After two interim reports and three open forums, students and Neighborhood Review Committee (NRC) members are still at odds over what campus housing should look like. Although the staggering variety of opinions seem disparate, there remains one common thread: students want, and should have, more freedom in the housing draw. It is clear that what we as students seek from our housing system is quality living space near their friends, not a social assignment or a micro-managed community.
Yet as the community continues to ponder revisions to the system, we must turn to the tangled, tantalizing game of “What if?” to imagine what impact those revisions would have on the quality of student living, whether “quality” is defined by community ideals, comfort or some other measure. When the neighborhood system was instituted in 2006, demographic diversity was allowed to trump other goals. While wholeheartedly affirming the inherent value of diversity, we at the Record advocate for more nuanced metric: Numeric diversity may be a nice token, but it means little to students so disenchanted with their housemates that they colonize Schow. Whichever goals the College community chooses to pinpoint, the individual student experience must be the lens for investigation.
That said, we believe that intentional diversity can and should be integral to that experience. The Williams entry system, which purposefully places first-years from different backgrounds and with different interests in a residential unit, can provide insight into what we consider a successful housing system. Granted, the entry system is unique, and few would advocate its utility for upperclassmen, regardless of how much we might revamp the Baxter Fellow program. Nonetheless, the value that our community ascribes to the entry system is revealing: We broadly agree that there is some amount of worth in living with people different from ourselves. Even if an upperclassman does not become close friends with the person who happens to live next door, the experience of observing and accommodating lifestyles that seem vastly removed from one’s own can significantly broaden horizons.
In conceptualizing a housing system that has both liberty and diversity, certain variables warrant particular attention. First, there is the oft-cited phenomenon of enclaves, which still exist to some degree even in the current system. We must admit that reverting to absolute free agency would make it even easier for exclusive groups of students to claim small parts of Williams for themselves. Housing may not be the appropriate venue for breaking down entrenched social divisions, but our residential system should incorporate well-considered checks that prevent full-fledged enclaves. Anything less would be blind acceptance of the self-segregation that could result.
We must also acknowledge that issues will always arise in student housing. For example, a student who has a psychological problem with high noise levels may be unable to function in a house that frequently hosts parties. As such, we believe that the College must have an easily available, clearly defined resource for students who encounter debilitating discomfort in their living situations. Currently, the dean’s office and Campus Life assist such students on a case-by-case basis, but residential well-being should not be an ad hoc matter.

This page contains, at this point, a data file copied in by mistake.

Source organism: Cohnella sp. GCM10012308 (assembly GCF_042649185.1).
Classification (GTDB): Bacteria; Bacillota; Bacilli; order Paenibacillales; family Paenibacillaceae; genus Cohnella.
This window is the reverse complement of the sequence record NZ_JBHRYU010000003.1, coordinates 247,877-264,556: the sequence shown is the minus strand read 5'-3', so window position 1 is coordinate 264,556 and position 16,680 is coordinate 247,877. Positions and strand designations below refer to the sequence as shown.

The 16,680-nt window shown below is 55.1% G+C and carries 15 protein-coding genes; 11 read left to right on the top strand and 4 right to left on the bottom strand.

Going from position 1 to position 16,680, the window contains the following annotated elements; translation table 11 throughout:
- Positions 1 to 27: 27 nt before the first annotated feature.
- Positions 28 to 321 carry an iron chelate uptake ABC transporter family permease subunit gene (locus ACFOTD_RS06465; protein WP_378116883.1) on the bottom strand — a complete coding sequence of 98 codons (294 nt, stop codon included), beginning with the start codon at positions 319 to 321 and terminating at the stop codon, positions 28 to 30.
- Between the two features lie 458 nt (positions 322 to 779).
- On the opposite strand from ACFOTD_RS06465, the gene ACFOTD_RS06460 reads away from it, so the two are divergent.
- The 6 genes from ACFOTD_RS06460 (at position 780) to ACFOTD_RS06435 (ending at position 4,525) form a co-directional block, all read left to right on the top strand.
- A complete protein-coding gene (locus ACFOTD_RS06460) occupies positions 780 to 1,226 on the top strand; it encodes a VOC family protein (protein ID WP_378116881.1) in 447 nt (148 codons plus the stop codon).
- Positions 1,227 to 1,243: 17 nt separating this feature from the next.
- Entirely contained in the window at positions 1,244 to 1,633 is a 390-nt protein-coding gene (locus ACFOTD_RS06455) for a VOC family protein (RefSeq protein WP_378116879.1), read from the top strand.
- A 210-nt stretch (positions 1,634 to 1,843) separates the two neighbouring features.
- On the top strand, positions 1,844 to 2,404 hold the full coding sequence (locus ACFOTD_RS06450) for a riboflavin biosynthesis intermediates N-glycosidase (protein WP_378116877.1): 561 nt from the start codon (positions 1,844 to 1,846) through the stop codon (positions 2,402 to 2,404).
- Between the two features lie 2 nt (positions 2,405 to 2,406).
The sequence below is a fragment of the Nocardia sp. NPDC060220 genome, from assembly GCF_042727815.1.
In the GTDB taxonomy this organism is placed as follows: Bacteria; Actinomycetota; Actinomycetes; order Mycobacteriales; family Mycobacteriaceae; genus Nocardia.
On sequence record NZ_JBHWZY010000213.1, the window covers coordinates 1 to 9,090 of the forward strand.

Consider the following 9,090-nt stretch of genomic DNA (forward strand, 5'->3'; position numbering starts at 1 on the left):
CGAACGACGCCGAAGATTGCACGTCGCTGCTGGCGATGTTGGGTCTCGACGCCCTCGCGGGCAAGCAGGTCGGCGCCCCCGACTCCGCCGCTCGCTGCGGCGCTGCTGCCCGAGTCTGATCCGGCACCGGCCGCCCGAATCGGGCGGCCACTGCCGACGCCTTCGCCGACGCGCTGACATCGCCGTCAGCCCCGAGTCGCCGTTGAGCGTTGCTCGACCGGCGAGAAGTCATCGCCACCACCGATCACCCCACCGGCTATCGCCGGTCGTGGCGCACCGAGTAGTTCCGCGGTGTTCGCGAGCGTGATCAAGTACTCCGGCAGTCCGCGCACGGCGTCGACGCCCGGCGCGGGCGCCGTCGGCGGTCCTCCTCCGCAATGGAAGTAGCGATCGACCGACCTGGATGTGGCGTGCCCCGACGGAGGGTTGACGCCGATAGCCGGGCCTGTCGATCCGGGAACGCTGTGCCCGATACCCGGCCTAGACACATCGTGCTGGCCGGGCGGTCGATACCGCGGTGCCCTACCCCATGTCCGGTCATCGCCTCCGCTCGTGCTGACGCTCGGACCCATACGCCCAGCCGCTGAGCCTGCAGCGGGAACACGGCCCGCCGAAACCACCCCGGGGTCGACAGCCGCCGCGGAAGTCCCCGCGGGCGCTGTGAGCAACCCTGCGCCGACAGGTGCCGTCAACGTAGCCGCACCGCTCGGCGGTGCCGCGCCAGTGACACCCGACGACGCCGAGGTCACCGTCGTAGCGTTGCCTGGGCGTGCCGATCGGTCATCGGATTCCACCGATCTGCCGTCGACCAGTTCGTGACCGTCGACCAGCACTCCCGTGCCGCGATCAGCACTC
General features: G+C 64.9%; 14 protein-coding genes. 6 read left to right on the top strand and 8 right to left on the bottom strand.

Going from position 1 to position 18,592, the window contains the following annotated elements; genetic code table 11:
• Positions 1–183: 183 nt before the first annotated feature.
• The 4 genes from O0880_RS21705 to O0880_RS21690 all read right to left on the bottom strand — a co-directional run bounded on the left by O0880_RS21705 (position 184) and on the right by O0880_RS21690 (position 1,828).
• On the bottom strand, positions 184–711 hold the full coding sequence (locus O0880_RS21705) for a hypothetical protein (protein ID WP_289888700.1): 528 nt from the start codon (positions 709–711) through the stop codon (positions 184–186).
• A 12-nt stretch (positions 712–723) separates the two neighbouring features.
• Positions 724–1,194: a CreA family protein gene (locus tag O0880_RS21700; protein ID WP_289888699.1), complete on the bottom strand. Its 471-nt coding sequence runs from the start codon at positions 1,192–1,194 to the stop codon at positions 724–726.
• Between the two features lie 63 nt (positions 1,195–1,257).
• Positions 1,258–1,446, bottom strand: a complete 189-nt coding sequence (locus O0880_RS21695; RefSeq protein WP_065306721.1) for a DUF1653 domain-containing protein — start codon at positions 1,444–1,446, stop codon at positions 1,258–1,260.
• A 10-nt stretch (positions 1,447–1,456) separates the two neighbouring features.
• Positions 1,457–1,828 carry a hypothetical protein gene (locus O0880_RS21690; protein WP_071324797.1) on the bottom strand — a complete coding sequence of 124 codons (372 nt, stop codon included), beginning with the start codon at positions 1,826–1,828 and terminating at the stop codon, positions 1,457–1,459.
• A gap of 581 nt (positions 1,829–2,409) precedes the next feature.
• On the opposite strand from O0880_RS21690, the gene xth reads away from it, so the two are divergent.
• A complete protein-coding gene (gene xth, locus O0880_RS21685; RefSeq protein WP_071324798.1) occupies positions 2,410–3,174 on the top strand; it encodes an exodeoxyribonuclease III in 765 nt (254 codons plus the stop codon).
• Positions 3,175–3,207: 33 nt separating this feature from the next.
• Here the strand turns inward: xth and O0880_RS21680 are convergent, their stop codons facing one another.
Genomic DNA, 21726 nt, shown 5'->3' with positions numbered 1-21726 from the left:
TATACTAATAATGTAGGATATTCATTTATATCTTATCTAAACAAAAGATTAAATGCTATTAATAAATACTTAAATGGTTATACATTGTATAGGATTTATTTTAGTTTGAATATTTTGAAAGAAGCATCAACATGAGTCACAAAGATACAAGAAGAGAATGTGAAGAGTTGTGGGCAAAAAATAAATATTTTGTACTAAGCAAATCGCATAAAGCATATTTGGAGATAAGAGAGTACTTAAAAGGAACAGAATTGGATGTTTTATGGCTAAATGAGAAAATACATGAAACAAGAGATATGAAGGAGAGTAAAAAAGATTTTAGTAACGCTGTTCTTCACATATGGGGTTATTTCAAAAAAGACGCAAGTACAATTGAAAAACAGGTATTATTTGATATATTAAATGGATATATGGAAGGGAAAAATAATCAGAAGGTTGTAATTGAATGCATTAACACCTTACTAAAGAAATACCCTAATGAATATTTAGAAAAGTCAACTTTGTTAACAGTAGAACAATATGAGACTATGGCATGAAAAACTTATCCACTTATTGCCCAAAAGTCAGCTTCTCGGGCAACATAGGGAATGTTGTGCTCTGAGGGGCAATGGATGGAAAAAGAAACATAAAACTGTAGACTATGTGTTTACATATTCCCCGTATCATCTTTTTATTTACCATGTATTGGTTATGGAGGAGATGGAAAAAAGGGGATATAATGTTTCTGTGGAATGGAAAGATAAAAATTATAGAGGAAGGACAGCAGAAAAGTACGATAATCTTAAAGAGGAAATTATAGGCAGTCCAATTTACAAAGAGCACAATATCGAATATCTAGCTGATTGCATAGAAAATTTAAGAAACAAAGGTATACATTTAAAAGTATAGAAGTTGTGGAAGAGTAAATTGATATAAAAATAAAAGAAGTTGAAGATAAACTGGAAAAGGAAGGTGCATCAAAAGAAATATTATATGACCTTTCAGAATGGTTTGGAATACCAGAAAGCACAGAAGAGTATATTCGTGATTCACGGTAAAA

Finally, in framing campus discussions of housing, we as a community must separate the social functions of the current neighborhoods from the purely residential capacity of a housing system inherently serves. Social planning and physical living are two distinct issues, and we need not try to solve them both with one system. Further, while the basic residential aspect may sound like a less lofty goal than community programming, these functions do not need to be fulfilled by the same system.
In our considerations, we must not limit ourselves to the ideas generated by the NRC. For example, preserving the concept of allocating students to different housing lottery groupings while removing the Harry Potter-esque fixation on geographic clusters could facilitate more choice in modes of housing while maintaining randomized diversity. In such a system, the four buildings in Greylock quad might each belong to a separate grouping, as could each of the row houses. As a result, “desirable” housing would not be pooled in any one neighborhood. Moreover, the system would eliminate the pressure of the neighborhoods to provide close-knit community ties based on the proximity of their residents.
Regardless of what shape a revamped housing system takes, it will inevitably contain characteristics that will rankle some more than others. As pointed out in the NRC’s second interim report, a sophomore quad would be a boon to those who prize class unity but anathema to those who seek interactions with upperclassmen; a geographically scattered entry system would have the reverse effect. But even if the community cannot agree upon the details of a new residential plan, a general consensus does point towards a choice-based system. Such a scheme would still limit the possibility of segregated houses that the neighborhood system was originally instituted to prevent. And even if a general consensus is as far as the review process ever gets, we should appreciate both the extent of our agreement and the breadth of opinions about housing nitty-gritty. Compromise is a corollary of diversity, and there is no reason why it should be stifling rather than constructive.